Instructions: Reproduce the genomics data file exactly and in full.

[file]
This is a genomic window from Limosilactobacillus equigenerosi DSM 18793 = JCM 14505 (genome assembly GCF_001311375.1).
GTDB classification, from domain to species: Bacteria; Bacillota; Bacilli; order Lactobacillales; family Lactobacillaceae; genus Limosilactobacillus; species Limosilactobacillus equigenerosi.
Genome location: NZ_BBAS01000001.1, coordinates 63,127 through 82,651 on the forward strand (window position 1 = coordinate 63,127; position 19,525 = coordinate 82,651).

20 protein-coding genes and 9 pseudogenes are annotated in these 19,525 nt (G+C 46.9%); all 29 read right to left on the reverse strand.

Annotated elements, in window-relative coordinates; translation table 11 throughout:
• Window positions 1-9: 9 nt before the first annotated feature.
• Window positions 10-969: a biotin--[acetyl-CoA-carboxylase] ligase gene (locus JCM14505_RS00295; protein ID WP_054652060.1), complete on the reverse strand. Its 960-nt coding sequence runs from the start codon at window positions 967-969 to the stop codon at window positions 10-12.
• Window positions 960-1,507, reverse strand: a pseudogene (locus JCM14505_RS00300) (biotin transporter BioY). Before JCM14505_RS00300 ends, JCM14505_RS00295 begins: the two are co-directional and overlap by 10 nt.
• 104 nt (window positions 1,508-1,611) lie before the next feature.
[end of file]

This is a genomic window from Limosilactobacillus equigenerosi DSM 18793 = JCM 14505 (genome assembly GCF_001311375.1).
GTDB classification, from domain to species: Bacteria; Bacillota; Bacilli; order Lactobacillales; family Lactobacillaceae; genus Limosilactobacillus; species Limosilactobacillus equigenerosi.
Genome location: NZ_BBAS01000001.1, coordinates 63,127 through 82,651 on the forward strand (window position 1 = coordinate 63,127; position 19,525 = coordinate 82,651).

20 protein-coding genes and 9 pseudogenes are annotated in these 19,525 nt (G+C 46.9%); all 29 read right to left on the reverse strand.

Annotated elements, in window-relative coordinates; translation table 11 throughout:
• Window positions 1-9: 9 nt before the first annotated feature.
• Window positions 10-969: a biotin--[acetyl-CoA-carboxylase] ligase gene (locus JCM14505_RS00295; protein ID WP_054652060.1), complete on the reverse strand. Its 960-nt coding sequence runs from the start codon at window positions 967-969 to the stop codon at window positions 10-12.
• Window positions 960-1,507, reverse strand: a pseudogene (locus JCM14505_RS00300) (biotin transporter BioY). Before JCM14505_RS00300 ends, JCM14505_RS00295 begins: the two are co-directional and overlap by 10 nt.
• 104 nt (window positions 1,508-1,611) lie before the next feature.